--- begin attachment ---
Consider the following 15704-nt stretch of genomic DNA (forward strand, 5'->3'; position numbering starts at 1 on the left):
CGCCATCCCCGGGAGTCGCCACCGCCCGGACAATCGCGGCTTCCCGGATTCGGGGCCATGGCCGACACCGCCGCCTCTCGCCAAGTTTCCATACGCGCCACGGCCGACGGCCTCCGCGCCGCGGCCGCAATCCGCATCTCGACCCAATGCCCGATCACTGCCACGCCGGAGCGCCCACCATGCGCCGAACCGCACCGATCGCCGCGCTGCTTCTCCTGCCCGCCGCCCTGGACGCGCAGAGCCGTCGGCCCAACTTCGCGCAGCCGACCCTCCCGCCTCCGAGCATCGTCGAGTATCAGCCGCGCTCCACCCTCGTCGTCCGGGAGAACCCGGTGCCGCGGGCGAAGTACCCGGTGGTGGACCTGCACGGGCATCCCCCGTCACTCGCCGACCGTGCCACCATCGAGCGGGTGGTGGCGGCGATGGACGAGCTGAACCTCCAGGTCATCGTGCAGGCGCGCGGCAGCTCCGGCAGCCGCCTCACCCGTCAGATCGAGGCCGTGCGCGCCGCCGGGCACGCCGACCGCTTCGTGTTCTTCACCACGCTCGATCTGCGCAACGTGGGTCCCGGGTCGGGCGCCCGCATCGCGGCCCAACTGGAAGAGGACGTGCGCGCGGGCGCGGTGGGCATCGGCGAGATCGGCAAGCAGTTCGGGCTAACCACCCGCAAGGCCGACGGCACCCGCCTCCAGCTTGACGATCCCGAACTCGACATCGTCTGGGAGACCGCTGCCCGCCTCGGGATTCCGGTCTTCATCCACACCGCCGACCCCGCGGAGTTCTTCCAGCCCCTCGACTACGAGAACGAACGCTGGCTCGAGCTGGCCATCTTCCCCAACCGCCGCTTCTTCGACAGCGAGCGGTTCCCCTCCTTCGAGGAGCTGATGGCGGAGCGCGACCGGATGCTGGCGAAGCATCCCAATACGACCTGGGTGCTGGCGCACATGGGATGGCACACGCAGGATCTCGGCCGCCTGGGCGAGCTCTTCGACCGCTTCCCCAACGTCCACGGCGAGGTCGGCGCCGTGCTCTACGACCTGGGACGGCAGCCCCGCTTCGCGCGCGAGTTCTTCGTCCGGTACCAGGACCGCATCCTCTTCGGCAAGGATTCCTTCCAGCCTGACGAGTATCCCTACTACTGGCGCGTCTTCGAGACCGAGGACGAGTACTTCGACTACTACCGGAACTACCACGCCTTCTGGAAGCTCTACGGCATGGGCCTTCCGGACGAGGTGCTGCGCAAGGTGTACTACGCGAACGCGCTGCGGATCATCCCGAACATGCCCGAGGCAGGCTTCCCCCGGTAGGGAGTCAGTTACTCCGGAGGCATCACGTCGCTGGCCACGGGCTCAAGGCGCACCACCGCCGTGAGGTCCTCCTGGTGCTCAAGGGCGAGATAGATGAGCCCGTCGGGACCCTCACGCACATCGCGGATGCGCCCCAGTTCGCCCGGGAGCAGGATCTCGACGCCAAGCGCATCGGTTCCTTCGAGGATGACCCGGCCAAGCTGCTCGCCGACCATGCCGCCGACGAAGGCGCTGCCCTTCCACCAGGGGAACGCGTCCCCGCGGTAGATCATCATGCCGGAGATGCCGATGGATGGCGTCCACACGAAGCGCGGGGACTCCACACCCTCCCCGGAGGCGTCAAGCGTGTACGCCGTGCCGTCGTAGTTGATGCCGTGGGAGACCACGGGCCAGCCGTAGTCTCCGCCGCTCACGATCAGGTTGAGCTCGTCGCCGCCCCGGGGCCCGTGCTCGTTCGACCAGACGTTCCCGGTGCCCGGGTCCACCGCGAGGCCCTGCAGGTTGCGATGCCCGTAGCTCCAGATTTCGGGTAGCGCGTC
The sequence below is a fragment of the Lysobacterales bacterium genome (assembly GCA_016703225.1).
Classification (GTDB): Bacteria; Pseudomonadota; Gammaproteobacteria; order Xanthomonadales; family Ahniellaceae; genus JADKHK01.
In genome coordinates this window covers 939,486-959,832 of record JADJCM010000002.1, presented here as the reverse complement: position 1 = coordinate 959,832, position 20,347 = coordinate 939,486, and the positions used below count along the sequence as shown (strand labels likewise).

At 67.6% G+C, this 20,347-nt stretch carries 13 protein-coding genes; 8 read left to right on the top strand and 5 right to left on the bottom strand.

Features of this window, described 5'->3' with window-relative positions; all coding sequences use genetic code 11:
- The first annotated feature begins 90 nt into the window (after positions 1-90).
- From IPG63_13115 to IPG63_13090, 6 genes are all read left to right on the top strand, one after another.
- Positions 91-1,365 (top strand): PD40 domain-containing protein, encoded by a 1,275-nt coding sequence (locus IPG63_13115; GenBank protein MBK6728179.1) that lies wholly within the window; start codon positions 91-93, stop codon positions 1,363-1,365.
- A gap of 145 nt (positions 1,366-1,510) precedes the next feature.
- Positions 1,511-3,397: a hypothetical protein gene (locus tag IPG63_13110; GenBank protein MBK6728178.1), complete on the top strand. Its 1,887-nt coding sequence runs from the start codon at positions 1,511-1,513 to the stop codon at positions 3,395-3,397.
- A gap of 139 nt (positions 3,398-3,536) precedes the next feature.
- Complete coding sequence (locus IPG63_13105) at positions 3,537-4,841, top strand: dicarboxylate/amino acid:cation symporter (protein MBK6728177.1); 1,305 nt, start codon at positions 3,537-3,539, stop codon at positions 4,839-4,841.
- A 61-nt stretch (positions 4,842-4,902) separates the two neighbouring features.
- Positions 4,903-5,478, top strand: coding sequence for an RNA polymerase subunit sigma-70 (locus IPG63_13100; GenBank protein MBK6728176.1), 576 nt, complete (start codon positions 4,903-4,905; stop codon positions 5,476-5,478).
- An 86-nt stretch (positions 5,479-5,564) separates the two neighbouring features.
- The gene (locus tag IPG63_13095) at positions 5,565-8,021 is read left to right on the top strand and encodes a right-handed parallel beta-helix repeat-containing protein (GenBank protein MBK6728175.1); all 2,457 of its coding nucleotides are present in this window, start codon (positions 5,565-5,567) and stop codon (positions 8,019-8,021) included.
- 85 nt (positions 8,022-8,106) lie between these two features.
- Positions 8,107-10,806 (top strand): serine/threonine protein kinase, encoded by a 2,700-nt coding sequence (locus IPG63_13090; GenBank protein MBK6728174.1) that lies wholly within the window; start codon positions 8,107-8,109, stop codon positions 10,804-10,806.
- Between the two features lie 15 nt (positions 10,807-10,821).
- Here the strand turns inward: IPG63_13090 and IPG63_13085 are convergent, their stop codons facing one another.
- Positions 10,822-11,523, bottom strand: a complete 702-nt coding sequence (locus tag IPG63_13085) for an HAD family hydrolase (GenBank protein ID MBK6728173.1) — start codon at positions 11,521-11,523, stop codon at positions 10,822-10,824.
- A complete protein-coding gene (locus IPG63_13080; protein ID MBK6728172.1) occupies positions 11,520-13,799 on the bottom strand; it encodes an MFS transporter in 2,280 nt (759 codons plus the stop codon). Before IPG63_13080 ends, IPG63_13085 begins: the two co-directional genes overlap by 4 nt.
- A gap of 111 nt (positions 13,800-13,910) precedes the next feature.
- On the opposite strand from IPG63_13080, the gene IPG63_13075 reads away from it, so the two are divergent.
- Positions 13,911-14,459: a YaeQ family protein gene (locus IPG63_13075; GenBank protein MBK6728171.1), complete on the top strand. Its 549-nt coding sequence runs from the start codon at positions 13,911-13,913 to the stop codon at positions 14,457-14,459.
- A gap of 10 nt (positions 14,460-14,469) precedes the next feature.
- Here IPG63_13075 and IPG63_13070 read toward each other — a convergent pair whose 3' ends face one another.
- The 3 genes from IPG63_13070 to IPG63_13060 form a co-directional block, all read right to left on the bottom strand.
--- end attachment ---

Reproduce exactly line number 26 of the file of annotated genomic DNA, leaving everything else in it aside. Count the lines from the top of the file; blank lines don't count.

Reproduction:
- On the opposite strand from IPG63_13080, the gene IPG63_13075 reads away from it, so the two are divergent.